Harps and ladies, harps and queens: the Parisian salons of the last decades of the Ancien Régime echoed sweet melodies created by the diaphanous hands of aristocratic maidens. Introduced in the capital by the German Goepfert in the 50’s of the 18th century, the harp became an instrument à la mode. Richly decorated by French luthiers, the harp offered the ladies an important chance to highlight their elegance. Its shape, in fact, suited to a young and beautiful woman: «a tant d’élégance, l’attitude que donne a tant de grâce, qu’il semble ne convenir à une femme que lorsqu’elle est jeune et belle.» (so elegant is the attitude given to such a charm that seems appropriate for a young and beautiful woman, ndt), Mme de Genlis wrote in her Nouvelle méthode pour apprendre à jouer de la harpe. […] (Translation by Chiara Damia)
Francois Joseph Nadermann: (b Paris, 12 Feb 1781; d Paris, 3 April 1835). Harpist and composer, son of Jean-Henri Naderman. He was the most celebrated member of the family. It has been suggested that he was a student of Krumpholtz, but although the latter was closely associated with his father it is unlikely that the young Naderman studied with him at anything but a superficial level since Krumpholtz committed suicide in 1790. Although not otherwise known as a harpist, his father may have been his teacher, an H. Naderman being named as having performed the difficult Sonatas no.5 and 6 of Krumpholtz in 1785. For composition he was a student of Desvigne.
Naderman lived through a period of immense change, but he seems to have possessed a remarkable ability to adapt to any and every social situation. His first compositions were published in 1798, and their dedications to his aristocratic pupils indicate the social milieu in which he moved. His sets of variations and potpourris demonstrate an awareness of the music of his contemporaries, and include arrangements of music by Boieldieu and Lesueur, including two suites based on Lesueur’s opera Ossian ou Les Bardes. Later, he composed a Rossiniana and Variations on La Gazza Ladra. Three sonatas for harp with violin and cello were dedicated to Dussek, with whom Naderman made one of his rare public appearances in a concert at the Salle de l’Odéon on 22 March 1810. In 1818 another group of three sonatas was dedicated to Clementi.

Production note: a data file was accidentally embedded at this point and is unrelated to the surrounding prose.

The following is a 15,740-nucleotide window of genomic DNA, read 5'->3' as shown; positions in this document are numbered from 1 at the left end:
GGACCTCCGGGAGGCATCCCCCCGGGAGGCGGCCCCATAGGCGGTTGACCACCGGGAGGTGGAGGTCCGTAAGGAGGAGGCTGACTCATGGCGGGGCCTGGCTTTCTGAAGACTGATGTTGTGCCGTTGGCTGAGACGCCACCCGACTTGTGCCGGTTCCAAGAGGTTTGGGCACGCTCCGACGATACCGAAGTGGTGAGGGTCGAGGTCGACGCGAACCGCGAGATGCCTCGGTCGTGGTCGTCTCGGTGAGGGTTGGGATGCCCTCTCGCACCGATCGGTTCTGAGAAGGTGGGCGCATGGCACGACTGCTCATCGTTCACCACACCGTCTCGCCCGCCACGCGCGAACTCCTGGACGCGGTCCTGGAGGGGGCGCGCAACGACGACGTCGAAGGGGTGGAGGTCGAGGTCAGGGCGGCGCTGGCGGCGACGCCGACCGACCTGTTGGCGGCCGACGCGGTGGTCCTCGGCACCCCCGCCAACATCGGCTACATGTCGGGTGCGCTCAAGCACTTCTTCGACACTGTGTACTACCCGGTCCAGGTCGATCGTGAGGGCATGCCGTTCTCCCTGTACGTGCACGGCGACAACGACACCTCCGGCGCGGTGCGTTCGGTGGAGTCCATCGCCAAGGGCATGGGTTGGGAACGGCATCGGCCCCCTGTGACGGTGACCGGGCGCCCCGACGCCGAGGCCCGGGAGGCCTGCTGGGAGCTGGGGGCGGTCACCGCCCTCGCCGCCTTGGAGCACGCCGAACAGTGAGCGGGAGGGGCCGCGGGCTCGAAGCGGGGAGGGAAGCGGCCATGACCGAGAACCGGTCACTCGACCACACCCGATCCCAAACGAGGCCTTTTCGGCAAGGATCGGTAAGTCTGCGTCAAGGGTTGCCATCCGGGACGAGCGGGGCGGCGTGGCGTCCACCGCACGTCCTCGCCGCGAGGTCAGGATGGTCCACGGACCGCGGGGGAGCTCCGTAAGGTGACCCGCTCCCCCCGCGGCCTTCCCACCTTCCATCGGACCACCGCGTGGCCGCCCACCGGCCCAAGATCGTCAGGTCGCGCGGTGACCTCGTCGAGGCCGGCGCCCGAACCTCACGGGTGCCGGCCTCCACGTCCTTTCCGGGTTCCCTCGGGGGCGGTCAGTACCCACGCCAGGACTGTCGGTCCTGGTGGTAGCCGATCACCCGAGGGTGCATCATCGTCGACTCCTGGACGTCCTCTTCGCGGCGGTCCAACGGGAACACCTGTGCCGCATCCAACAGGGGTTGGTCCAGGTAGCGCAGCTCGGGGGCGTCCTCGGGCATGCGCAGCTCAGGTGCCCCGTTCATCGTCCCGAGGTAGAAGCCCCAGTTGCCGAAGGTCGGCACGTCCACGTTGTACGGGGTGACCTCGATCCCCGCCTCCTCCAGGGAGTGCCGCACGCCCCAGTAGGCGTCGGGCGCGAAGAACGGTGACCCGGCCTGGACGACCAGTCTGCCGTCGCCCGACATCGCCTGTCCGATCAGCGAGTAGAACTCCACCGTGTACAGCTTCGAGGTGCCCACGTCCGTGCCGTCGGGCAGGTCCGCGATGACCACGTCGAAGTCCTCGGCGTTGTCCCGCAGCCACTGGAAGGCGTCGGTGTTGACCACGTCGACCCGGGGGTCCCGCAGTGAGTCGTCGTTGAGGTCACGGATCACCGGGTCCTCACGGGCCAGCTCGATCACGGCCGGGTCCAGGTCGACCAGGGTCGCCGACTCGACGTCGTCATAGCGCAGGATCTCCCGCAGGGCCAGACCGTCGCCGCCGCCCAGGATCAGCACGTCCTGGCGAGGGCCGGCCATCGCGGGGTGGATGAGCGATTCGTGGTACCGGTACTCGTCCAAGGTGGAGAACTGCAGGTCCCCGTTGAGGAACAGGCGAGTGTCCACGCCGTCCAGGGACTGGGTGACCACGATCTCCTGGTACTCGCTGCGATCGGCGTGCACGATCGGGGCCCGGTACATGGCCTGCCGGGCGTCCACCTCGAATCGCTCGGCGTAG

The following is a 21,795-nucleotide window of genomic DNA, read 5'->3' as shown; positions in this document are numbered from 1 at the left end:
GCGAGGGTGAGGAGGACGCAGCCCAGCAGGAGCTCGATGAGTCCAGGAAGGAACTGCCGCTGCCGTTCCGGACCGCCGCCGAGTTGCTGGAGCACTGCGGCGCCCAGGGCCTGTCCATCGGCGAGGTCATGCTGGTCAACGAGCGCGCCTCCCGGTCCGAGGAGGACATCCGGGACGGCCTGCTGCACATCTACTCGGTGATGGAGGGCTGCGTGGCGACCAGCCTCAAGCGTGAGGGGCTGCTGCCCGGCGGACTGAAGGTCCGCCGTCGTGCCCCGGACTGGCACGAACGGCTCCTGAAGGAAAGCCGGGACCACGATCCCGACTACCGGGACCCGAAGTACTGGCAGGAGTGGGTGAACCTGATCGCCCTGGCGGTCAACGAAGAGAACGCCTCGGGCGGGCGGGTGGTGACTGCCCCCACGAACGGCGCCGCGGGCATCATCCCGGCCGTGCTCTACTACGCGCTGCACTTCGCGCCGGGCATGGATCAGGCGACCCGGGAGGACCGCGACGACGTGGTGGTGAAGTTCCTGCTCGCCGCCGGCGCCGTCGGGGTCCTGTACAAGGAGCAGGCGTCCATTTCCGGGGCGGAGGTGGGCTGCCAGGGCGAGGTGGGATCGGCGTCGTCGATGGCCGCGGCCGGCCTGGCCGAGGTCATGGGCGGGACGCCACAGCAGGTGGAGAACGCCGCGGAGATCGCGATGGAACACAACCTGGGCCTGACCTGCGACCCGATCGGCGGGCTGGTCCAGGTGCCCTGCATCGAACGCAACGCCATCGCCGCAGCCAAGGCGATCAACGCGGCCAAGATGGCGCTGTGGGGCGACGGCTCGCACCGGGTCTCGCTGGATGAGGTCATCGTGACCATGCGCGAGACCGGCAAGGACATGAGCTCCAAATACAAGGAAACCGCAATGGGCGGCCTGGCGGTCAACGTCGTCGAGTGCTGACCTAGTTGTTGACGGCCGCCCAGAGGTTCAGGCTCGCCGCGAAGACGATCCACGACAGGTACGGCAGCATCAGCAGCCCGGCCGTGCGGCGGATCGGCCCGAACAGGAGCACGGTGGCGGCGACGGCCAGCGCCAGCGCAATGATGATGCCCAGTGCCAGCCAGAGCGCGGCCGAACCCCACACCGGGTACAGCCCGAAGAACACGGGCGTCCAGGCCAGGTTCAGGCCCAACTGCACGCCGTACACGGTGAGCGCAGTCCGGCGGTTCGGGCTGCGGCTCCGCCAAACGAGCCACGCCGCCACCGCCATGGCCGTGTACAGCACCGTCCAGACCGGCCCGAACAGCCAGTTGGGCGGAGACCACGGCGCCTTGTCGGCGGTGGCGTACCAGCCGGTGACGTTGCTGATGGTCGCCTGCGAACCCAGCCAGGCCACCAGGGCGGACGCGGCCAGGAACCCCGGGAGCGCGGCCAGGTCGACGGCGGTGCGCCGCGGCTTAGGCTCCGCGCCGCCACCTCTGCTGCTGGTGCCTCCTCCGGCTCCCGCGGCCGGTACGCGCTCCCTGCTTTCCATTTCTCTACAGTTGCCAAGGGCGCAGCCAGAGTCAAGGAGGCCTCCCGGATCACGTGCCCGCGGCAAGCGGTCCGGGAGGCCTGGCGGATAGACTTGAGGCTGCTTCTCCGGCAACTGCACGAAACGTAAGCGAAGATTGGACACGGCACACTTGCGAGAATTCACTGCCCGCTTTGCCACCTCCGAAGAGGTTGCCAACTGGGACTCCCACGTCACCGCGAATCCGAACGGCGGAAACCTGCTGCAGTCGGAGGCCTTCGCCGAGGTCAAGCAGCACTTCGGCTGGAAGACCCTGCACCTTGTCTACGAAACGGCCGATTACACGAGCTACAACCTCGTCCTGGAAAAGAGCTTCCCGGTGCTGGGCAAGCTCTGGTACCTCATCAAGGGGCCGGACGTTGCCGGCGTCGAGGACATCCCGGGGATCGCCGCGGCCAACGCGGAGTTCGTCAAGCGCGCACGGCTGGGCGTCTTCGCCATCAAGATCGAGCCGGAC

From 1813 Naderman was successively harpist to the royal chapel and harp soloist to the Emperor. After the Restoration (1815) he, his brother and mother were named harp makers and music sellers to the King, and François-Joseph himself was appointed the King’s chamber composer and first solo harpist. He was made a Chevalier of the Légion d’Honneur in 1821, and finally, in 1825, he was appointed to the Paris Conservatoire as its first professor of harp, his brother (3) Henri acting as his deputy. His meticulously thoroughgoing Méthode Raisonnée (1825) was intended for his pupils at this institution, and includes the Sept Leçons Progressives which are still used as teaching material today. The harp adopted by the Naderman brothers for use at the Conservatoire was the single-action Naderman harp to which they would admit no superior, despite the acceptance and continuing success of Erard’s double-action harps since their introduction to England (1811) and France (1812).